cover image Where I’m Coming From

Where I’m Coming From

Barbara Brandon-Croft. Drawn & Quarterly, $29.95 (276p) ISBN 978-1-77046-568-8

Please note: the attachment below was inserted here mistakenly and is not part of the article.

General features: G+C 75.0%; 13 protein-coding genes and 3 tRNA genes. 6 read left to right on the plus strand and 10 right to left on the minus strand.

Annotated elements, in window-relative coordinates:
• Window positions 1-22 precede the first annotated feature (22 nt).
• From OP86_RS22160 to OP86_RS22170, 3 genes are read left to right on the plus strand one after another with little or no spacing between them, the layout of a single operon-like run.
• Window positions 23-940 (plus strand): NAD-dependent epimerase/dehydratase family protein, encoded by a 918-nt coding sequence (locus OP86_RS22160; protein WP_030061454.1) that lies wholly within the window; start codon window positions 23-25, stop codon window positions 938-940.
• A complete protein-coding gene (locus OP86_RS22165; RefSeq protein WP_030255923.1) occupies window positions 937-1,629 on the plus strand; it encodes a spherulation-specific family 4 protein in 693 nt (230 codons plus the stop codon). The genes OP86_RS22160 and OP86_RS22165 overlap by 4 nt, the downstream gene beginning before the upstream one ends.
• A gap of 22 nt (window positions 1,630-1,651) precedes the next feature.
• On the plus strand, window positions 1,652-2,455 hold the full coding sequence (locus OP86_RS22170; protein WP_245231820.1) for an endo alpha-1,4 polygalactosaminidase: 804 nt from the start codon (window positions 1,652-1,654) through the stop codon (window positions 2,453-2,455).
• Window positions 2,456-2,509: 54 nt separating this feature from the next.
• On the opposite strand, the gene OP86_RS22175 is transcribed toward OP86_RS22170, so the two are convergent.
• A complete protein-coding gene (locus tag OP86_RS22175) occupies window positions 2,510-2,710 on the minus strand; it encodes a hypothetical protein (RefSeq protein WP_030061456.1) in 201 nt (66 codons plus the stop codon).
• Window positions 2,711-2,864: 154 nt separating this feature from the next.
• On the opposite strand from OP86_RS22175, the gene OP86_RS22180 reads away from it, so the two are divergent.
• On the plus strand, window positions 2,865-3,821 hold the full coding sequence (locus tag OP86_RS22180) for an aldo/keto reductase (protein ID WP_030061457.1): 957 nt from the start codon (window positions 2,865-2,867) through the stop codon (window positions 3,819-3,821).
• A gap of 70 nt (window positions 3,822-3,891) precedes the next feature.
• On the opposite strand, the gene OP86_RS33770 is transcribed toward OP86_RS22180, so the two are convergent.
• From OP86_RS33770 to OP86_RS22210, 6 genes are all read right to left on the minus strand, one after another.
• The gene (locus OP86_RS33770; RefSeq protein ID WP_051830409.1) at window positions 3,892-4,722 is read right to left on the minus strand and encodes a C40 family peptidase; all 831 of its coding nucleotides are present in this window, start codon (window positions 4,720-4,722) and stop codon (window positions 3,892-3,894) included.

Brandon-Croft, the first Black woman with a nationally syndicated American comic strip, delivers a spirited career compilation cut through with razor-sharp wit. Debuting in the Detroit Free Press in 1989, Brandon-Croft’s strip featured a cast of opinionated, wisecracking Black women (drawn with varied expressions, hair styles, skin tones, and tones of voice) relaying everyday life and unfiltered social commentary. This trademark sisterhood of talking heads chatted at the nation through 2005, including syndication in Essence and the Baltimore Sun. For example, feminist Lekesia skewers racial bias and sex scandals in the military, quipping: “I think this country needs to change its recruitment slogan to Uncle Sam wants you... to behave!” No topic escapes critique, from education to dating woes to workplace inequality and voting. The unabashed sarcasm and upbeat playfulness are infectious, while the cast are carefully distinguished with a flip of a hand or a pointed gaze. Snappy dialogue competes for space next to twisted, braided, and coiled hair atop the heads that dominate the panels. The humor befits its era, with references newsy to the 1990s, such as reflections on Rodney King and Clarence Thomas, but the underlying themes hold uncanny relevancy to contemporary America. This trenchant volume easily sits alongside works from contemporary heavyweight Black cartoonists such as Aaron McGruder and Ray Billingsley. (Feb.)